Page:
OMEGA Seamaster Bullhead
Earlier this year at Baselworld 2013, Omega revealed a reinterpretation of its highly regarded 1969 Seamaster Bullhead. Limited to only 669 pieces, demand for this latest OMEGA Seamaster Bullhead is likely to outstrip supply.
This detailed review of the OMEGA Seamaster Bullhead includes live images.
I am already planning for my trip to Baselworld 2014. My accommodation and flights are booked and it won’t be long before I begin to fill a pristine diary with appointments.
Physical training is something that is recommended for those professionals intending to attend the event. Entering the exhibition halls with only a camera and notepad, it is merely a few nano-seconds later that you become weighed-down with copious bags. I cringe when an exhibiting brand provides its press material in hardback format, I know that I am one step closer to a hernia.
Running between stands, to reach pre-arranged appointments, my feet also begin to suffer the strain of the exhausting endurance race. Indeed, numerous blisters fuse together and a comical gait is adopted to get through with as little agony as possible.
The annual horological marathon is arduous. My own technique involves taking pictures of the watches that appeal most to me and jotting comments to a red notepad. A watch which had its mug-shot taken and details recorded, at Baselworld this year, was the OMEGA Seamaster Bullhead. Its unusual, yet attractive appearance, meant it was always destined for column-inches here on ESCAPEMENT.
The OMEGA Seamaster Bullhead can trace its lineage to 1969 when the first Seamaster Bullhead was launched and subsequently found favour with numerous enthusiasts of the brand.
The brand from Biel / Bienne, OMEGA, has revisited the shield-shaped case and reinterpreted some of the original design features. Omega has imbued this new model with modern details whilst retaining the connection with the original model.
The watch is available with a fresh white dial. However, I particularly liked a variant I saw at Baselworld with a silver coloured dial featuring perlage, the cloud-shaped circular graining, ordinarily found on the mainplate. Perlage has featured on this year’s IWC Ingenieur Silberfpfeil and I adore its inclusion on the surface of the silver dial version as it provides an attractive reminder of the mechanical movement that occupies the case.
Silver dial version photographed at Baselworld 2013
Those who appreciate peerless legibility will probably prefer the white dial variant and this is the focus of my review. The clarity of the dial is enhanced with anti-reflective surface treatment on both sides of the dial.
On the central area of the dial, batons are employed to indicate the hours. An inner rotating bezel frames the dial and is marked with hours showing values in both 12-hour and 24-hour formats.
A red central chronograph hand, resembling an elongated isosceles triangle, points, courtesy of its fine tip, to the minute rail with laser-like accuracy. This allows the wearer to easily discern the elapsed seconds and parts thereof.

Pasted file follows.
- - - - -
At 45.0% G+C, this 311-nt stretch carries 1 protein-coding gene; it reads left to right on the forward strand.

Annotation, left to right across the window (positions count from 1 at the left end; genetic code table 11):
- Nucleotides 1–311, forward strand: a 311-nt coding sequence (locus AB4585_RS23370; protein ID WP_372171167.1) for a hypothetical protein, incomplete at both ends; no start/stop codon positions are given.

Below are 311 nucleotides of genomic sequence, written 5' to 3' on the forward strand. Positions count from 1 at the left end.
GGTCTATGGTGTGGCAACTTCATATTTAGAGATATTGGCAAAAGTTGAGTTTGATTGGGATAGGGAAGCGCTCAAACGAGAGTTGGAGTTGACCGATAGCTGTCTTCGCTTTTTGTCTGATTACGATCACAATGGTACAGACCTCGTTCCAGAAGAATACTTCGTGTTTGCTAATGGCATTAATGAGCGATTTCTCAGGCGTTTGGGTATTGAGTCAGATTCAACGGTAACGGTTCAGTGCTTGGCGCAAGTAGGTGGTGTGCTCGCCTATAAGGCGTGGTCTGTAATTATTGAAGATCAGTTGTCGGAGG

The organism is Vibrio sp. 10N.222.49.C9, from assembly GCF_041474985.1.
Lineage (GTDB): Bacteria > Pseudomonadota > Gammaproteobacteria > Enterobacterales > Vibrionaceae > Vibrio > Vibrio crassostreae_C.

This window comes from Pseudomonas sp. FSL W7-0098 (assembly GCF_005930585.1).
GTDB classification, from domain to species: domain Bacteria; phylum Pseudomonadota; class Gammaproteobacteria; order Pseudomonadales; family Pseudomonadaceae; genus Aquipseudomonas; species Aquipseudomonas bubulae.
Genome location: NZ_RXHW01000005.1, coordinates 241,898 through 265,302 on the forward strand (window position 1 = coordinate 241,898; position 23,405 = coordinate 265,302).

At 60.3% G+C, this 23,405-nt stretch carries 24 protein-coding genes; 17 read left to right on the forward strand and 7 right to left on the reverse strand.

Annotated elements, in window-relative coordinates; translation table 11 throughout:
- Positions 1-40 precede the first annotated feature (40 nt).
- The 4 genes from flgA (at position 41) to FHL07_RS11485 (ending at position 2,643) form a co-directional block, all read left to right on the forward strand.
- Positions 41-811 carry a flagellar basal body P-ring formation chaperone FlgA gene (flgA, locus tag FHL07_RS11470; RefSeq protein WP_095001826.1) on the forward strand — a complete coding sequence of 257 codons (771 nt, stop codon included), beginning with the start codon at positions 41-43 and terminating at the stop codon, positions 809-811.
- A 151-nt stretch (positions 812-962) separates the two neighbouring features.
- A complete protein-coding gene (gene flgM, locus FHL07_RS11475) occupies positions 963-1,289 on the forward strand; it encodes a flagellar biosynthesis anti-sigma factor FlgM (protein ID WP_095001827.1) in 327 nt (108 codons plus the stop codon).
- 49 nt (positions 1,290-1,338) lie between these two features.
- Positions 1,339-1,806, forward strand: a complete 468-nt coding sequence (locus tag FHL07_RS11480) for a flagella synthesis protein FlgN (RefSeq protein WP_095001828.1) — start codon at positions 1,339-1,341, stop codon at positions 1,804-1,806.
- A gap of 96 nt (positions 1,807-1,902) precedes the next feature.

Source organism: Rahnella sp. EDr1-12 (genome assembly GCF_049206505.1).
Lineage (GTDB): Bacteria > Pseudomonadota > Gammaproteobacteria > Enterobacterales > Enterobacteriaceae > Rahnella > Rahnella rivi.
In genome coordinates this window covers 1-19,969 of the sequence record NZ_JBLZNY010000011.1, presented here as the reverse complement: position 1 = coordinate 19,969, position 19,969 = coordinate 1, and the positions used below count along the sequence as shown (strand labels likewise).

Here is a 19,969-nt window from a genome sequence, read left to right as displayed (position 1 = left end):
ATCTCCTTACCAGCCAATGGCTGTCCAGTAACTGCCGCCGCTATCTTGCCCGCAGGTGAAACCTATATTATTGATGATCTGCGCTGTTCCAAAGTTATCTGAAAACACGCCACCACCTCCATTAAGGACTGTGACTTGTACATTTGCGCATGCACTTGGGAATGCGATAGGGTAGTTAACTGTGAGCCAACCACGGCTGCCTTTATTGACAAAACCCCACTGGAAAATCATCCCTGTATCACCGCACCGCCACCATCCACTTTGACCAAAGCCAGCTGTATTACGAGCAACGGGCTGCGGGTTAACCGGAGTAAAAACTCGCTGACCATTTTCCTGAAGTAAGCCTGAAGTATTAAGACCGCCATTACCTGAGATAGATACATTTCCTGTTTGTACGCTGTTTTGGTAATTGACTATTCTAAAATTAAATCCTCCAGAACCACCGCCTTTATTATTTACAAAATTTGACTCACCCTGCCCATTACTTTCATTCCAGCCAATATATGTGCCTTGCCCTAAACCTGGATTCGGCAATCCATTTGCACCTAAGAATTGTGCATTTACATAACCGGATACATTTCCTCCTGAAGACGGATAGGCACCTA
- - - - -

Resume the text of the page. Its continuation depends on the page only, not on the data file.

The watch only features two subdials and these are arranged in-line, from north to south, initially appearing to provide perfect symmetry. However, closer examination reveals the 30-minute chronograph register below noon, is slightly larger in diameter than the subsidiary seconds display adjacent 6 o’clock.
A date aperture features at 3 o’clock and completes the ensemble of functions presented.
It is the case which proffers a significant point of differentiation. Whilst the dial is the customary round shape, the case, as stated earlier, resembles a shield when viewed from the front. It is the contrast of the round dial with the tapering sides of the case that are extraordinary and engaging.
Omega have combined brushed and polished surfaces on the Bullhead and the outcome is very pleasing to the eye.
Originally in 1969, the chronograph pushers on the northern flank of the caseband were round but these have been usurped by flat pushers. They have a modern, up-to-date, design which feels perfectly at ease with the rest of the watch. The crown, located between the chronograph pushers, provides adjustment of the hands and allows winding of the movement should it be required.
Opposite the uppermost crown is a second crown, located adjacent 6 o’clock. This crown is used to adjust the inner rotational bezel. This timepiece repeatedly uses symmetry to enthralling effect.
The seahorse medallion, in common with many Seamaster models, adorns the caseback.
A notable feature of the case is how there are no conventional horns, with the strap affixing to the underside of the case, adjacent the leading edge of the caseback. It provides a tidy and uncluttered union between strap and case.
OMEGA have eschewed the hand-wound characteristic of the 1969 original, preferring to confer the convenience of a modern self-winding movement, the Co-Axial calibre 3113. The specification includes a column-wheel chronograph which will particularly appeal to aficionados.
The chiseled good looks and sublime symmetry achieved by this watch make it particularly noteworthy.
Some may question my choice of title when the OMEGA Seamaster Bullhead does not appear to have conventional horns or lugs. However, with only 669 pieces to be offered for sale, would-be buyers should not deliberate too long if they are serious about acquiring one of these handsome horological gems.